We are looking for contacts, local community groups, interested individuals, routes into funding, places to exhibit, support, volunteers, publicity and people to network with in order to develop our projects.
Please contact us by emailing milesanddacombe@virginmedia.com.

Friday, 15 November 2013

Navigational Tools

To book your ticket online, click here.

Sunday, 13 October 2013

Can You Help Us During the Grow Your Tenner Funding Drive This October?

During the past 7 years we have developed interesting, engaging, meaningful projects that involve the community in contemporary art practice whilst striving to support Wellbeing. We have conducted walks and interventions in Corby, Kettering, Wellingborough, Finedon, Rushden and Derbyshire and have made work in woods, on allotments, by streams, in an empty shop, on station platforms and on a community allotment. 

Through a recommendation from Northamptonshire Community Foundation we have an online charitable giving page on the Local Giving website and have heard that the fabulous Grow Your Tenner scheme is about to start a new funding round. Under the banner of Beanfield Artists we are able to benefit from the Grow Your Tenners scheme.

So with this opportunity in mind we hope to rally all our supporters, plus our past, present and future participants by asking them if they can help us during Grow Your Tenner. Each donation of up to but not more than £10 will be matched from the Grow Your Tenner fund.

A donation of £10 can be worth up to £22.50:

£10 donation
+£2.50 Gift Aid
+£10 Match funding
Total = £22.50

The £500,000 will be split into two pots of £250,000. £250,000 will match £10 donations as above while the second £250,000 will be used to match new Direct Debits. The first six monthly payments of up to £10 will be matched.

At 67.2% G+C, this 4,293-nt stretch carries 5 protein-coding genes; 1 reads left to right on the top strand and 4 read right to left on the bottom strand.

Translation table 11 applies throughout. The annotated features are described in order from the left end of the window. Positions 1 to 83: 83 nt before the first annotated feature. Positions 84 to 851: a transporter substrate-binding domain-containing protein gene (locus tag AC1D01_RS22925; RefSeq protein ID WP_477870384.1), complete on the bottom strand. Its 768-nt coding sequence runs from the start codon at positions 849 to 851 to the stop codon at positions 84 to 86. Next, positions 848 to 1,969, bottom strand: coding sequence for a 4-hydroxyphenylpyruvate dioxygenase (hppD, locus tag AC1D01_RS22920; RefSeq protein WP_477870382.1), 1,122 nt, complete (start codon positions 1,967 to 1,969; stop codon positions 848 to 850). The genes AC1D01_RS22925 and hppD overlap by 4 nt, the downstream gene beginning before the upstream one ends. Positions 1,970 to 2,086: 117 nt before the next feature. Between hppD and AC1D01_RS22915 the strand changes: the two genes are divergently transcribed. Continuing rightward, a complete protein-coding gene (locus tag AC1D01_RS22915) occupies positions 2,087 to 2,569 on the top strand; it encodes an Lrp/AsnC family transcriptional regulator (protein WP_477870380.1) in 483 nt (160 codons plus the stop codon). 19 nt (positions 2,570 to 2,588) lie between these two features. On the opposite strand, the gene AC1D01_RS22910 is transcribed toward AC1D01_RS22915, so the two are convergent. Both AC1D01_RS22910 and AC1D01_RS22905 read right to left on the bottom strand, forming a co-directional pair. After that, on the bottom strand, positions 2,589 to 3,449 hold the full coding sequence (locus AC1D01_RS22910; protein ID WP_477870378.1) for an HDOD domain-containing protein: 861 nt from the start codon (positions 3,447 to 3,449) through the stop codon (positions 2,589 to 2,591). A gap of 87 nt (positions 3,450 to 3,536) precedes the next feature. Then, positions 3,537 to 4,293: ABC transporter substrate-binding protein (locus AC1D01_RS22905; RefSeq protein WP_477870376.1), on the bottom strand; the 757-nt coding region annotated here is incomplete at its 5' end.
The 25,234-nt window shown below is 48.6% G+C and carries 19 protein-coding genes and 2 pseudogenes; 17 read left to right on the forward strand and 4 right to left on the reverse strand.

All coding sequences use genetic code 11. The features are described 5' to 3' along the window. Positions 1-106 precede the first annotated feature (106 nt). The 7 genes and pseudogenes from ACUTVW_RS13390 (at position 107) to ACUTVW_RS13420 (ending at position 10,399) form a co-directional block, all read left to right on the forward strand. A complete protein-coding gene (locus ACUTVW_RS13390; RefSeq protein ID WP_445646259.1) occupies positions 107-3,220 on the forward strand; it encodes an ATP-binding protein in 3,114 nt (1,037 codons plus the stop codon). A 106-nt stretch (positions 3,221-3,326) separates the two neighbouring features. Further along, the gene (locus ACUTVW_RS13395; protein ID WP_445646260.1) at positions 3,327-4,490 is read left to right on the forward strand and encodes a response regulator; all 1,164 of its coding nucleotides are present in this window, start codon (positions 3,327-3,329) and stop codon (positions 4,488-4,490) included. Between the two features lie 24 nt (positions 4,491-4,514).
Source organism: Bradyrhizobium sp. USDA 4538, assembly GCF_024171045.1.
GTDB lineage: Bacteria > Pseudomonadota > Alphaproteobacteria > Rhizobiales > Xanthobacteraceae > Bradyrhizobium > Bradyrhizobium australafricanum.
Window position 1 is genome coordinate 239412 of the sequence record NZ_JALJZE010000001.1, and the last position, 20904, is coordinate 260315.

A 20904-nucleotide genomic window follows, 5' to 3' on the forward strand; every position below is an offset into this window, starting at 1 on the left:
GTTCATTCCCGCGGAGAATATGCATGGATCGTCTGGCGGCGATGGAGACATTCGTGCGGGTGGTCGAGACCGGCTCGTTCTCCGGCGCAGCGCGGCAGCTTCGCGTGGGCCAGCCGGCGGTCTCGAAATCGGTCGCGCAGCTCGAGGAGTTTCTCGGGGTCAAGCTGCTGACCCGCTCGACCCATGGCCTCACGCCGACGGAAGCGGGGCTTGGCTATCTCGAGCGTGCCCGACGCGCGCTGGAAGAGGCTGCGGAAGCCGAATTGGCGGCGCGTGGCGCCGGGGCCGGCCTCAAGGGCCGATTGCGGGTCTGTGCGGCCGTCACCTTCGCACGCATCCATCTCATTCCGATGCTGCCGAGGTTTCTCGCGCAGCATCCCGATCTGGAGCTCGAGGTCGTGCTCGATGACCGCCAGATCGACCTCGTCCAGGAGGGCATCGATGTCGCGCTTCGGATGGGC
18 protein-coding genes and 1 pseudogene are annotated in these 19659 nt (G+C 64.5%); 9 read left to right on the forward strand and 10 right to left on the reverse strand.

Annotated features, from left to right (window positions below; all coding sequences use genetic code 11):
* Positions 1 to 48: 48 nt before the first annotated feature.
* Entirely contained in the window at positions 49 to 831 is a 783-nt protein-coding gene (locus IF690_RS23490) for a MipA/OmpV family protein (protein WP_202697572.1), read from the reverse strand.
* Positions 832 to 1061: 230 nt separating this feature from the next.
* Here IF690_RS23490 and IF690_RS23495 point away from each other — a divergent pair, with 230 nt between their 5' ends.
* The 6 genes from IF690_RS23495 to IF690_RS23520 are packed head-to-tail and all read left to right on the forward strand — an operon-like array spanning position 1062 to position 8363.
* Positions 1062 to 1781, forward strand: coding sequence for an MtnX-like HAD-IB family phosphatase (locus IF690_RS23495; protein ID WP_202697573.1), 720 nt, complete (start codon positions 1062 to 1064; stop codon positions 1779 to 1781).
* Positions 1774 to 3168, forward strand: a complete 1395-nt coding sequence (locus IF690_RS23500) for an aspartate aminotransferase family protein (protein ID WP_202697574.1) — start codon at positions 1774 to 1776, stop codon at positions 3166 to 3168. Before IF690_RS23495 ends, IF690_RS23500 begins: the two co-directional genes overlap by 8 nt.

We have plans for exciting, innovative future projects and a small donation could help us make these plans a reality. You can find our Local Giving page here. 

Friday, 23 August 2013

Light Walks Further Afield: mapping memories

After our walks, we all wrote labels for our map, the things we saw, the things we remembered...

Slender Speedwell and curlews

"The hills are alive (with the sound of theme tunes...)"

Wizard carving, a long climb and lunch!

Seen a cave and a rock arch

Drank from a spring.

Before leaving, we took photographs of the Hostel where we had stayed.
Great summer memories!

Friday, 16 August 2013

Light Walks Further Afield: a farewell walk

On the morning of our final walk the weather was undecided - rain, sun, wind, a bit of everything seemed to be thrown into the pot. Before leaving the hostel we heard a wide variety of bird song, along our route cows sheltered beneath trees and the Light Walkers donned their fabulous Poundland ponchos!

We had prepared copper tags for our final walk. What has the walking meant to you? What was the best thing?

Now to find a perfect place in the landscape to install and photograph them. We scanned the walls for just the right mossy, stone wall in which to install our copper thoughts.


One final shot of the group! Before heading back...

 A curious cat came to introduce himself.

Not unlike the cat, the three that walked together yet alone strode off

Carole and Jo had had many thoughts and conversations about trees during the stay and the ash tree seemed foremost in their minds because of its current threatened position. On their first day in Alstonefield they saw this piece of tree lore in the local pub.